A group created a Football-themed ludo. Each of the colours became a team such as Argentina, Portugal, France and Brazil. Each coin was named after a player, and the centre, which is traditionally a home in Ludo, became the goal post. When the dice rolls six, it unlocks a new player and the rules remain the same as Ludo. 

Rainbow Checkers

This group built a version of Checkers. However, instead of using the star-shaped Chinese Checkers, they used a checkerboard and colour coded it. You roll the dice and you move forward. But, there is a spinner that decides whether you move horizontally or diagonally and the coloured squares are coded for points. If you land on blue, you get four points, if you land on red, you get a certain number of points, and so on. The game is a mix of Chinese Checkers, Chess and the likes. 

Survive the Amazon forest!

While most groups built very structured games that follow existing games, one group designed Survive the Amazon Forest. They built out a map along with elements of collaboration. One of the rules said that if you land on a particular number, you fall into a pond and you have to keep skipping your turn, until another player reaches the square before you and actually opts to save you. So, they thought of  cooperative play, which is a very technical game term. The game had an element of cooperative play and collaboration. They also had these tiles such as a pond, an alligator pond, a swamp, along with a maze. If you roll a specific number, you cannot take the regular game path, you have to take an alternative maze path. This game was great in terms of imagination and creativity. 

Counting game

This group built a mathematical spiral game, where they developed different rules for the different dice numbers. This was a mix of Snakes and Ladders, and a physical game that we play, where we count numbers and we replace specific numbers with action. Each number of the dice had a specific action: if you land on the number that has a 3 in it, you get a second turn, if you roll 2, you skip a turn and so on.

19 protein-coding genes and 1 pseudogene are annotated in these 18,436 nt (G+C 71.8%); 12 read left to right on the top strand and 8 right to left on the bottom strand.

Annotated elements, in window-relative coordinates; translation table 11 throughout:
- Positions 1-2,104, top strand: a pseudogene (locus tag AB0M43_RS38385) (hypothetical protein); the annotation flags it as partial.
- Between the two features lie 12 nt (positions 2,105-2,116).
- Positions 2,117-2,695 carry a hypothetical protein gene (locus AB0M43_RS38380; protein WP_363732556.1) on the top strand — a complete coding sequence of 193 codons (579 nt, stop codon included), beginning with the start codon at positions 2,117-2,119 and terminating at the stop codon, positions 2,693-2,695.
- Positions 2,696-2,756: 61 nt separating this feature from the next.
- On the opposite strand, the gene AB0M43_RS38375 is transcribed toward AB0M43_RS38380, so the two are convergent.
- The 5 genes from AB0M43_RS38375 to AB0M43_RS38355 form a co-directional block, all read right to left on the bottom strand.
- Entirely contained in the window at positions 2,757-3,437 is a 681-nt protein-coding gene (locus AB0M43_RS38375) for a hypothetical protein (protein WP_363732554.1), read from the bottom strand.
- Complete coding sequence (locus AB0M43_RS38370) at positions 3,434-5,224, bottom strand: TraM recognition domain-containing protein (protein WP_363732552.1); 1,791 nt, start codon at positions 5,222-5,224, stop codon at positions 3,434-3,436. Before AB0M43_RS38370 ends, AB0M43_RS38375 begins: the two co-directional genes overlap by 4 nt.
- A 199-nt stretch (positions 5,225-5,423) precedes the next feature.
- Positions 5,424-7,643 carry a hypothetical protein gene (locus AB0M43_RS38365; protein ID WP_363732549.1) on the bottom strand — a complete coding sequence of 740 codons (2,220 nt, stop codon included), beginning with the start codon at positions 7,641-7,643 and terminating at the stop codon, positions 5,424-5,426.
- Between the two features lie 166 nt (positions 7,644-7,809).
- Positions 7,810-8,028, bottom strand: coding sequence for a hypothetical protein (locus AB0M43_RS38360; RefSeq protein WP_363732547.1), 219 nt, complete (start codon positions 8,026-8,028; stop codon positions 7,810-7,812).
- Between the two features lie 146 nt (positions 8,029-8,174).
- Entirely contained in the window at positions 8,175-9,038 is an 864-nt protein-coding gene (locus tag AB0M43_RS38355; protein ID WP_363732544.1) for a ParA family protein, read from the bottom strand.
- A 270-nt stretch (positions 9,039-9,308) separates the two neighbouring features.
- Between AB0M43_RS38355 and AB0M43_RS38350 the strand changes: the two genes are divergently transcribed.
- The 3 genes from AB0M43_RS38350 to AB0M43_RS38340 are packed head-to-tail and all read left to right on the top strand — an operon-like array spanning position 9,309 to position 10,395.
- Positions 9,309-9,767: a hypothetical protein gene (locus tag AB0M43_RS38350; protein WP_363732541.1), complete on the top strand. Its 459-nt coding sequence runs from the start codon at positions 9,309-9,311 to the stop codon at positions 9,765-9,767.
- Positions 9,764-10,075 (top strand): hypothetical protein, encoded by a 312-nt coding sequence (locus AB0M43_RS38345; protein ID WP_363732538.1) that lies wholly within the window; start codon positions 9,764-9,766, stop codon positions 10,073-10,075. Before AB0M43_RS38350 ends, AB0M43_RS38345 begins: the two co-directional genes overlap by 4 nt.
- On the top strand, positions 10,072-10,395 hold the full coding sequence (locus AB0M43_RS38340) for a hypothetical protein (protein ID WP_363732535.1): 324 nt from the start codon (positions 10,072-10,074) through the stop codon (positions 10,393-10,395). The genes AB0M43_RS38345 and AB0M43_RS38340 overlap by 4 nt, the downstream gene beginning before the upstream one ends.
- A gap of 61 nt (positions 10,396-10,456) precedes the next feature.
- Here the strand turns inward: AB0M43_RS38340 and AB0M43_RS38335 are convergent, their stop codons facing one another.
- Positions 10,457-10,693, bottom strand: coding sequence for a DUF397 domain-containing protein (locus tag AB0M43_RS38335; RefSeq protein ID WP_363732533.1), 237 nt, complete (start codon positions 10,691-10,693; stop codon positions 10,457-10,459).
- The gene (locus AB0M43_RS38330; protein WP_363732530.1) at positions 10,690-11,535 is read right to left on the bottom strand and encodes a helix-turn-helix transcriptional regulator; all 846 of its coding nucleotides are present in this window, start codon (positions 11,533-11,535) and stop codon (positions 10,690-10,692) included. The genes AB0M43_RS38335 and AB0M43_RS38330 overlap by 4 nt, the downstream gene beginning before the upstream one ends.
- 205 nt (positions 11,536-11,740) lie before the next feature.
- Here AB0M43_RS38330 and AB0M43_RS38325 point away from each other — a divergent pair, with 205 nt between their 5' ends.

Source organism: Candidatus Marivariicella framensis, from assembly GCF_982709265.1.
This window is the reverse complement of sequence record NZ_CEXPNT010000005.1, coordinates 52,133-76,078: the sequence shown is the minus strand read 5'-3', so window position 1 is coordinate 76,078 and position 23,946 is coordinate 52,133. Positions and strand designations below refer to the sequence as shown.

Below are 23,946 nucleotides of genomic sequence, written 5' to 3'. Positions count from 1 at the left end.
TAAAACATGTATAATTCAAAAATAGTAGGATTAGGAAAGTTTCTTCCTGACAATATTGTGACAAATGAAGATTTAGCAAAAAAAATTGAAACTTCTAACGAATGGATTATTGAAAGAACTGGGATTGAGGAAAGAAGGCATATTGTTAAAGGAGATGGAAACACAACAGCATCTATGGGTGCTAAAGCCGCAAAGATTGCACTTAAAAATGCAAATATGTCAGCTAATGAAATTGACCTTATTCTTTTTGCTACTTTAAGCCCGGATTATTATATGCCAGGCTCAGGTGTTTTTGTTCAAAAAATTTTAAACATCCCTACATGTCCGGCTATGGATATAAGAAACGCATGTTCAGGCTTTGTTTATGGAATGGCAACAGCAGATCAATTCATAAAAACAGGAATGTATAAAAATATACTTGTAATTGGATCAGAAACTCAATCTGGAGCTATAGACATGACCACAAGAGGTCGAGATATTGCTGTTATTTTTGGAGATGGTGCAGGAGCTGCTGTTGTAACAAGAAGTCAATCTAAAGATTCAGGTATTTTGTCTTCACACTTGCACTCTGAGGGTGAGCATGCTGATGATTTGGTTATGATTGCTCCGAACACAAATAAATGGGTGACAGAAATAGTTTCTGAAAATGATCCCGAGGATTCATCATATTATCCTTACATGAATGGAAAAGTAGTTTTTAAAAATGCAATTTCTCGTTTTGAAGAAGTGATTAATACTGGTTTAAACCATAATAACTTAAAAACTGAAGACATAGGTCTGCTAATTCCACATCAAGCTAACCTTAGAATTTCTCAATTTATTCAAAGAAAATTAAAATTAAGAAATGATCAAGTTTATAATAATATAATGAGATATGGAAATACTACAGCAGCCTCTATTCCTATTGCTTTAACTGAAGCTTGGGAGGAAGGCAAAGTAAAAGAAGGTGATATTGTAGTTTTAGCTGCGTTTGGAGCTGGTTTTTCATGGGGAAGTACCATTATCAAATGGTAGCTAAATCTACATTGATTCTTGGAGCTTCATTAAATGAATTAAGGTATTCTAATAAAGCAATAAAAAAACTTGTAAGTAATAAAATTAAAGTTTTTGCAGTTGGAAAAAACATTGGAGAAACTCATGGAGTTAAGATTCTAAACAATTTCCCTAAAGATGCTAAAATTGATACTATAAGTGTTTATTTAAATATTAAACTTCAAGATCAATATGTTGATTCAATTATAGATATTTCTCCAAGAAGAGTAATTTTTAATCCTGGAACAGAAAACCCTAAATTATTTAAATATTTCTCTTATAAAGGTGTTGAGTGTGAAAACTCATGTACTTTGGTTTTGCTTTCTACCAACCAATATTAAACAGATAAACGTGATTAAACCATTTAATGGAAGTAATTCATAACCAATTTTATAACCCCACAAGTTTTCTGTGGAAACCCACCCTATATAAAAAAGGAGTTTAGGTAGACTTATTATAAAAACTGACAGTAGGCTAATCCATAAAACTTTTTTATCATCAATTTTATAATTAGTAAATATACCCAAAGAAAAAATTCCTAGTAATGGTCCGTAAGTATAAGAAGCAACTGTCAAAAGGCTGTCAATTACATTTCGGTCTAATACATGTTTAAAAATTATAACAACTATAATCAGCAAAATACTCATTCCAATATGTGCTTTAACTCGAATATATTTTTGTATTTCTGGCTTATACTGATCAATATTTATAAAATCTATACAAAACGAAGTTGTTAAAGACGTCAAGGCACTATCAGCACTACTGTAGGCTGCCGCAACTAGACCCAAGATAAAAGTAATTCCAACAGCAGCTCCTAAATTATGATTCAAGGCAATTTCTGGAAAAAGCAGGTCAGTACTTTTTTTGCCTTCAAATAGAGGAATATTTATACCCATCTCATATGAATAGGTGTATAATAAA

What was most fascinating through this session was that all the concepts that have been taught through the play sessions, in terms of problem-solving, coming up with multiple solutions, teamwork, collaboration and listening to each other’s ideas, we were actually able to witness these when we heard students planning their games. When someone said they had an idea, another student added to that and explained how the idea could be made better. 


Kala Ghoda Arts Festival: Pushing play forward with Arzan Khambatta’s doodle workshop and more

“Unlike their regular art class, the workshop gave them the freedom to play around without any inhibitions whatsoever.”

– Arzan Khambatta, Play Ambassador, Toybank — Development through Play

Play helps build skills of creativity and imagination. And we saw a wonderful example of this at the Kala Ghoda Arts Festival 2024. Through our work, we at Toybank — Development through Play are asking for Play to be embedded into our culture, into the very fabric of our country, and pushing the idea that Play can change society for the better. We believe that joyfulness and playfulness can be a massive driving factor for building a world that is not just resilient, but where play behaviour is deeply understood and encouraged for children and adults both.

On January 26, we collaborated with the Aditya Birla World Academy (ABWA) to celebrate play in all forms. The activities were conducted with 30 children from the Gilder Lane Municipal School, Mumbai Central, and 120 students from ABWA, who participated in two batches.  We also had our very own Play Ambassador Arzan Khambatta conduct a doodle workshop with the children.